We tend to react to stress or conflict with a deep-rooted negative pattern that includes avoidance, anger, denial and so on. The list of behaviours is endless. This tends to get in the way of effective communication, creating a distance between you and your partner.
Following the steps detailed below will help you improve this.
Be truthful. Be open to getting input from your partner. You have to be willing to test and be tested. You don't have to say ( and shouldn’t say) everything you're thinking, but everything you do speak about has to be true. If your partner asks you if you're upset, and you are, you have to be prepared to be truthful and say, "Yes." It's important that both partners know they are going to be told the truth.
Clarify. After having that initial talk, clarify what YOU have understood from the content of that talk and the feeling you get from that input, for example, “I am sensing anger and resentment from you”.
Accept feedback and respond, not react. If you are the one who is talking and if you feel that your partner has misunderstood the feeling that you are trying to convey, then clarify before moving any further. If you are receiving the input, respond only when you are clear on what you are responding to, the content, the feeling. Then accept the feedback given.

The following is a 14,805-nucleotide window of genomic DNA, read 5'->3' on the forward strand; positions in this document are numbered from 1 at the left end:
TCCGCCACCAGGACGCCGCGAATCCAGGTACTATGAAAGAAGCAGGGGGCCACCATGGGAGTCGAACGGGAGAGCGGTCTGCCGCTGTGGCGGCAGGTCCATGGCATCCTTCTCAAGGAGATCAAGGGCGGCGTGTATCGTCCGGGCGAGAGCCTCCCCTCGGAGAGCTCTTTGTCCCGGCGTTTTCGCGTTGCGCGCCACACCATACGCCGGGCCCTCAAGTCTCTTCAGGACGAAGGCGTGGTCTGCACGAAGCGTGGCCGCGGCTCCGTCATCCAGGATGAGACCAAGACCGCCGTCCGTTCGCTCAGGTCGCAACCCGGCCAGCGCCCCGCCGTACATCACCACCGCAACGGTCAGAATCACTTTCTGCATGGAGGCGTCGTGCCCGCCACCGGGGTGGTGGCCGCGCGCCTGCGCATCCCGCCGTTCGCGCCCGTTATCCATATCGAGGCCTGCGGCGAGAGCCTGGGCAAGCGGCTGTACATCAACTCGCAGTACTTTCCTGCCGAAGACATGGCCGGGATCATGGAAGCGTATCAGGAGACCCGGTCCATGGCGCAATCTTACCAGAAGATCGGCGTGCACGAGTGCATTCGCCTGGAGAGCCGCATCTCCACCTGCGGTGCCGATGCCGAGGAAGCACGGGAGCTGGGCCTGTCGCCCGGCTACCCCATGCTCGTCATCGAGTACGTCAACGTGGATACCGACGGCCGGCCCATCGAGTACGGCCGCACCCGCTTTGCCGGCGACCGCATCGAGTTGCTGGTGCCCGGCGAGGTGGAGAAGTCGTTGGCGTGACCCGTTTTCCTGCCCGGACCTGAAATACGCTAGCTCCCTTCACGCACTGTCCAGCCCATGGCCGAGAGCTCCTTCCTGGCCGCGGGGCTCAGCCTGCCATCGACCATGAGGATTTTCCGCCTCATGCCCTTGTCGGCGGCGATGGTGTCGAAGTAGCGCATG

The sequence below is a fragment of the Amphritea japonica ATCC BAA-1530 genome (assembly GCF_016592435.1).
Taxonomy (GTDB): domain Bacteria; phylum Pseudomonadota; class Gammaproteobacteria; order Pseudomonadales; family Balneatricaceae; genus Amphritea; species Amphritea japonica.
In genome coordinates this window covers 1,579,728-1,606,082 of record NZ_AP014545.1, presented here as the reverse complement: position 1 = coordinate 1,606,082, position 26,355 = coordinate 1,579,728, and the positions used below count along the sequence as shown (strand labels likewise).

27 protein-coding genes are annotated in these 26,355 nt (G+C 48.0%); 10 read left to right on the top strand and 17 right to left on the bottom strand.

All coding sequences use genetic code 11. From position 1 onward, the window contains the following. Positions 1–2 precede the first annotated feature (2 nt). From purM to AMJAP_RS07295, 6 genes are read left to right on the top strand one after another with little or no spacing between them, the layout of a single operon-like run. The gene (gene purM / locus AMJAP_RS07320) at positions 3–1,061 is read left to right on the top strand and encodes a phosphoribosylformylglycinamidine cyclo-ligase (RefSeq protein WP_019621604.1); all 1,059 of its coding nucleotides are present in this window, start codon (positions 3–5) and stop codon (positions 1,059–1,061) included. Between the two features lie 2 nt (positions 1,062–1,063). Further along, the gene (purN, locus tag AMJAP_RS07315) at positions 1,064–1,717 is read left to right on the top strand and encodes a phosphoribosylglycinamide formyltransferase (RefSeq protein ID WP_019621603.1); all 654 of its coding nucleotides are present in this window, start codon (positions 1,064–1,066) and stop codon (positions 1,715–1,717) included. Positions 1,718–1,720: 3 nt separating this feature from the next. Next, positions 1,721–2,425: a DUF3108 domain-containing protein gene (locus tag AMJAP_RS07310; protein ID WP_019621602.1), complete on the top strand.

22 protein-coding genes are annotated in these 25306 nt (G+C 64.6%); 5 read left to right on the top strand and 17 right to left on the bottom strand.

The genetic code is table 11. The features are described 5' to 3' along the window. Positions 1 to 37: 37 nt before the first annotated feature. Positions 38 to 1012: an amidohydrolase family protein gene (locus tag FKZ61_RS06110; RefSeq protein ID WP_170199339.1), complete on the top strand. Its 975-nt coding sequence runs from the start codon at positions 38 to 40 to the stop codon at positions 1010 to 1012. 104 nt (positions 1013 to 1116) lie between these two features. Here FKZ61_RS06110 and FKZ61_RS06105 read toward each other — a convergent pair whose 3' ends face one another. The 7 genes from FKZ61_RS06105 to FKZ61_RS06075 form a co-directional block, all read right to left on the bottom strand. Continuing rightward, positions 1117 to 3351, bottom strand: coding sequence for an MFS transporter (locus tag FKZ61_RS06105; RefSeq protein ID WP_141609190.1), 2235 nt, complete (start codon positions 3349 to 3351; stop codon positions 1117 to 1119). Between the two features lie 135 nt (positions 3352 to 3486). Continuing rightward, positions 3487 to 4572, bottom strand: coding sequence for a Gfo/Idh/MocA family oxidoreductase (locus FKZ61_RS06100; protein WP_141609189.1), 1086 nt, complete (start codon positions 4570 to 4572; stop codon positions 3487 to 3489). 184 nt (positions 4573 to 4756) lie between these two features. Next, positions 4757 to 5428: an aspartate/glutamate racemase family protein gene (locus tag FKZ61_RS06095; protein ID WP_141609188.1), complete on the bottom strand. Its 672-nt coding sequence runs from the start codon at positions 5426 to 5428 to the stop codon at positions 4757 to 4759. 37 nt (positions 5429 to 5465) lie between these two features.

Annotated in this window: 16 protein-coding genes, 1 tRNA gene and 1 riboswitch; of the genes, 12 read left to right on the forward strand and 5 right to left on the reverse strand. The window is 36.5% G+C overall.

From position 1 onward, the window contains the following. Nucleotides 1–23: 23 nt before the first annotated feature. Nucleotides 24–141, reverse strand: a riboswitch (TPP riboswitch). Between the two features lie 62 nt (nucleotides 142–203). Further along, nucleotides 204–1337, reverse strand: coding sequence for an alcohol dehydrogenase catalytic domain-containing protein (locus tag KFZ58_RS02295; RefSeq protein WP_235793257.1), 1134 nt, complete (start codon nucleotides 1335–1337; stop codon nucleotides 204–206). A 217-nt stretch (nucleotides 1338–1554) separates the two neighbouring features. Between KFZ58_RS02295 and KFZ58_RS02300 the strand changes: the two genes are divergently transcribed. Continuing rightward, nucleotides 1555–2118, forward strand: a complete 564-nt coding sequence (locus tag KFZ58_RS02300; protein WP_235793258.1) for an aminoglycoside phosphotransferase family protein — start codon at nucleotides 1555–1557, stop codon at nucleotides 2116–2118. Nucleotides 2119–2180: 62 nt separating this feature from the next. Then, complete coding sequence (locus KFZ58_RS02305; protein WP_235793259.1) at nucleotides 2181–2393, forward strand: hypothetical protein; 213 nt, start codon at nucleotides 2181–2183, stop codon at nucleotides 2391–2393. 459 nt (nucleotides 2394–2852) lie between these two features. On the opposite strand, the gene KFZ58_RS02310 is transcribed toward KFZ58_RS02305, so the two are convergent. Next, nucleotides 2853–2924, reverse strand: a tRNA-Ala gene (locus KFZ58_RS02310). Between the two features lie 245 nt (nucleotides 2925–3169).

Stay in the moment. Do not discuss past history at any time during this process. Stick to the present issues.
Do not under any circumstances, leave. Do not leave the discussion until it is completed. To keep it from dragging on, you can agree on a time limit beforehand so that both of you know how long the conversation will last.
Practice these steps and over time these tips will help you communicate well in all your relationships!